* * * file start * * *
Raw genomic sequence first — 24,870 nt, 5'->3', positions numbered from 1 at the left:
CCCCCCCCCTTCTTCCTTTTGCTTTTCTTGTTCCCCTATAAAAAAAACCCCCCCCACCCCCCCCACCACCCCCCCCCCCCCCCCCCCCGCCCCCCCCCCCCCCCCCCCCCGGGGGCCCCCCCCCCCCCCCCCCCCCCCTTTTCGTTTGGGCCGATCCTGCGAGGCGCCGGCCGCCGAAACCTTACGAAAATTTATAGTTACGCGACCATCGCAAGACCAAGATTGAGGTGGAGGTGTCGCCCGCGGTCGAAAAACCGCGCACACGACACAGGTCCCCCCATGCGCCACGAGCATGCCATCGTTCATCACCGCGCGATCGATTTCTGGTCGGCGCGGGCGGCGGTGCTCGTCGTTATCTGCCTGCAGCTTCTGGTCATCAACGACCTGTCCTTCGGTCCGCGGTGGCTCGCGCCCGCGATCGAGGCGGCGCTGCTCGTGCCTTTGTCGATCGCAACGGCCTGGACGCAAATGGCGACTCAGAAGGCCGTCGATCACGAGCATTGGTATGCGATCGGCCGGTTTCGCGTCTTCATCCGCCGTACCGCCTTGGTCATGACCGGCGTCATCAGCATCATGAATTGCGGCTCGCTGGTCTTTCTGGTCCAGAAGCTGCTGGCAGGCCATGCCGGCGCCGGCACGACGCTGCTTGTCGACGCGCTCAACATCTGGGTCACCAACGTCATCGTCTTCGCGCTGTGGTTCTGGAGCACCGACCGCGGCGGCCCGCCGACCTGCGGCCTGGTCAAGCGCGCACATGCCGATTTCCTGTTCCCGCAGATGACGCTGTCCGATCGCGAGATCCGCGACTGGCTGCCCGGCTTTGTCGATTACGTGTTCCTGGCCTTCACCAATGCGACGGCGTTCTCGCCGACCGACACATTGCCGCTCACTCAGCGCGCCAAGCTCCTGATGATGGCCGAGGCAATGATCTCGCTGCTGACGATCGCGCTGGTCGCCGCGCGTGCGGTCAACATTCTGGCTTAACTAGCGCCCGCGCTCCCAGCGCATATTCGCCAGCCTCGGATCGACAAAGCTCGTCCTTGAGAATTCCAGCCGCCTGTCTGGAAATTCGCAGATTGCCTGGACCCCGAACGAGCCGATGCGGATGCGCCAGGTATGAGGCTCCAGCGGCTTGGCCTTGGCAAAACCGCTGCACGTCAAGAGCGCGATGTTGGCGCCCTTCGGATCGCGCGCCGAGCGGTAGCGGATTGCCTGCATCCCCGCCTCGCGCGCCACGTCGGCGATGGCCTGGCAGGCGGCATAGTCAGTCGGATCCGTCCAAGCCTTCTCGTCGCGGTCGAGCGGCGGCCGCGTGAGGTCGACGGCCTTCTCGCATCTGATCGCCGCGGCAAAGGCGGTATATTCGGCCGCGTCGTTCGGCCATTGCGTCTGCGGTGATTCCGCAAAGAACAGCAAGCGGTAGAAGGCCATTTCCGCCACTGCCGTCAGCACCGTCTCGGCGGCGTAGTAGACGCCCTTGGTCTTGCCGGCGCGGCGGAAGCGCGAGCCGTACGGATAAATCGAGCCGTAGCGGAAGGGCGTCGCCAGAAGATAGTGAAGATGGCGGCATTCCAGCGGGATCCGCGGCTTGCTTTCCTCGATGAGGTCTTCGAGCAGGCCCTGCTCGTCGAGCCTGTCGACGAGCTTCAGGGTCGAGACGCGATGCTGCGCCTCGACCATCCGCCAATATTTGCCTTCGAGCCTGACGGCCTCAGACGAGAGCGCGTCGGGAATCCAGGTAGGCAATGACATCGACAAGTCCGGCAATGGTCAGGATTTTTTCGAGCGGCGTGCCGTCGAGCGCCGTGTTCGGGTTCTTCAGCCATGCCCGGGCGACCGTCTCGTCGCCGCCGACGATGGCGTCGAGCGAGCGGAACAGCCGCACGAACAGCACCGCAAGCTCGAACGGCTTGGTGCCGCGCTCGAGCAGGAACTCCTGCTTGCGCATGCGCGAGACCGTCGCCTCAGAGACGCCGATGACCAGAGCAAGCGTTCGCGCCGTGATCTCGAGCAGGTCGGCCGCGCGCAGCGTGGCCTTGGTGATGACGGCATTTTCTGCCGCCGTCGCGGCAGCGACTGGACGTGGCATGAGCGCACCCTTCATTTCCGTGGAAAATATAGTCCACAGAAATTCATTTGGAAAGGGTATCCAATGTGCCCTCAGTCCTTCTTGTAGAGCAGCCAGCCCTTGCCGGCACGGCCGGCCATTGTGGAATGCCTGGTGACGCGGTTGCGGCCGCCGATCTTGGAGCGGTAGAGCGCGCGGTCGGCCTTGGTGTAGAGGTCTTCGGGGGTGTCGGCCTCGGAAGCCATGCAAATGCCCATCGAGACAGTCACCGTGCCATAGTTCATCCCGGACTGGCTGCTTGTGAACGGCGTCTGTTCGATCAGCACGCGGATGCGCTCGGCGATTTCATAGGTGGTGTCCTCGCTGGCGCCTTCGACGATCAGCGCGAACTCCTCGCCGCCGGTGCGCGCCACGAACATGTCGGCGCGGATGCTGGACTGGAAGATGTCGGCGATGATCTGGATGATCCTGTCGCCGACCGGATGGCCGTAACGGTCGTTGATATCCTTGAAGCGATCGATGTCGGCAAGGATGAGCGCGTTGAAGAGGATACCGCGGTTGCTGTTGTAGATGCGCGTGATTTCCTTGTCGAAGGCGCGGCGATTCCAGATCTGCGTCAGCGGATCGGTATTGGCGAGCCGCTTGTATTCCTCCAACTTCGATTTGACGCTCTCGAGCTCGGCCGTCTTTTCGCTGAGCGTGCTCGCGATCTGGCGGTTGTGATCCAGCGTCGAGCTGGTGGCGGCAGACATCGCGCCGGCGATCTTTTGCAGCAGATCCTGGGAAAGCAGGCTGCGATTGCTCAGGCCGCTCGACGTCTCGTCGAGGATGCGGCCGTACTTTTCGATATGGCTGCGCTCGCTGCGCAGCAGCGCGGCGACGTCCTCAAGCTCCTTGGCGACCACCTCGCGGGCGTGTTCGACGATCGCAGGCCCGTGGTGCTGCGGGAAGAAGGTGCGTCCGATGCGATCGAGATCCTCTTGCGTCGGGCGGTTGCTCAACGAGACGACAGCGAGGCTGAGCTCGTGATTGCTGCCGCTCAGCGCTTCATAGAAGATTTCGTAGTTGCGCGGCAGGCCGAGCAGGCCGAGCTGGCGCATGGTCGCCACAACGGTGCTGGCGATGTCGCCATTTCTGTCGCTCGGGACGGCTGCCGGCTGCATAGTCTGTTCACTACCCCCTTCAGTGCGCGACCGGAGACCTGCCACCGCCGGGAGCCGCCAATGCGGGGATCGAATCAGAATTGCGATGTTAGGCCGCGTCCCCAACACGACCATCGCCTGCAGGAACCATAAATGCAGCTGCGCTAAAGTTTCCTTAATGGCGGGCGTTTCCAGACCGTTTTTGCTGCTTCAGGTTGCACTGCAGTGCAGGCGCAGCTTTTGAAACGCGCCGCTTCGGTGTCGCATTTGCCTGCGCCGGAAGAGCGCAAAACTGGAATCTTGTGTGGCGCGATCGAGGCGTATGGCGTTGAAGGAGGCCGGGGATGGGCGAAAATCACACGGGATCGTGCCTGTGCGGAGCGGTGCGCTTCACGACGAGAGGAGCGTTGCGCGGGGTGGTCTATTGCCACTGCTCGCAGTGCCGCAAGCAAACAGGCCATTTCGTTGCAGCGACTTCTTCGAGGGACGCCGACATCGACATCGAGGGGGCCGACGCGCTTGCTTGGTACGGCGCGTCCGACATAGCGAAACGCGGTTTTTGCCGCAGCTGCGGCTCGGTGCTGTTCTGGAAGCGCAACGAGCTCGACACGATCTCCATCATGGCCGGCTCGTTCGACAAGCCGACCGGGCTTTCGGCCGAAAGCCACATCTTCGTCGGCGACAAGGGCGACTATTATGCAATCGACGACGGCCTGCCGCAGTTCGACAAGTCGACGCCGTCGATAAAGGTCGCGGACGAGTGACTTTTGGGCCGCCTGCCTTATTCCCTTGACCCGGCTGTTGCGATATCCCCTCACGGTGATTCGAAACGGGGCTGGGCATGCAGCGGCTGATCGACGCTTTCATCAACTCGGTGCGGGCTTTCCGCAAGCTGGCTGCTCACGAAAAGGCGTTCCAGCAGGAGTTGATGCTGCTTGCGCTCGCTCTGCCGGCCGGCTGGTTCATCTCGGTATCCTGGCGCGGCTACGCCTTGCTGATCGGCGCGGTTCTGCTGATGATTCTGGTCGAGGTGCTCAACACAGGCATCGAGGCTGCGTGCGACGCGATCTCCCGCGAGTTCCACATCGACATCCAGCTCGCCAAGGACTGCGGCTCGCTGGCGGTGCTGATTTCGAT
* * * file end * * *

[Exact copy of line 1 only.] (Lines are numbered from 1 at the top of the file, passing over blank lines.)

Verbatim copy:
Raw genomic sequence first — 24,870 nt, 5'->3', positions numbered from 1 at the left: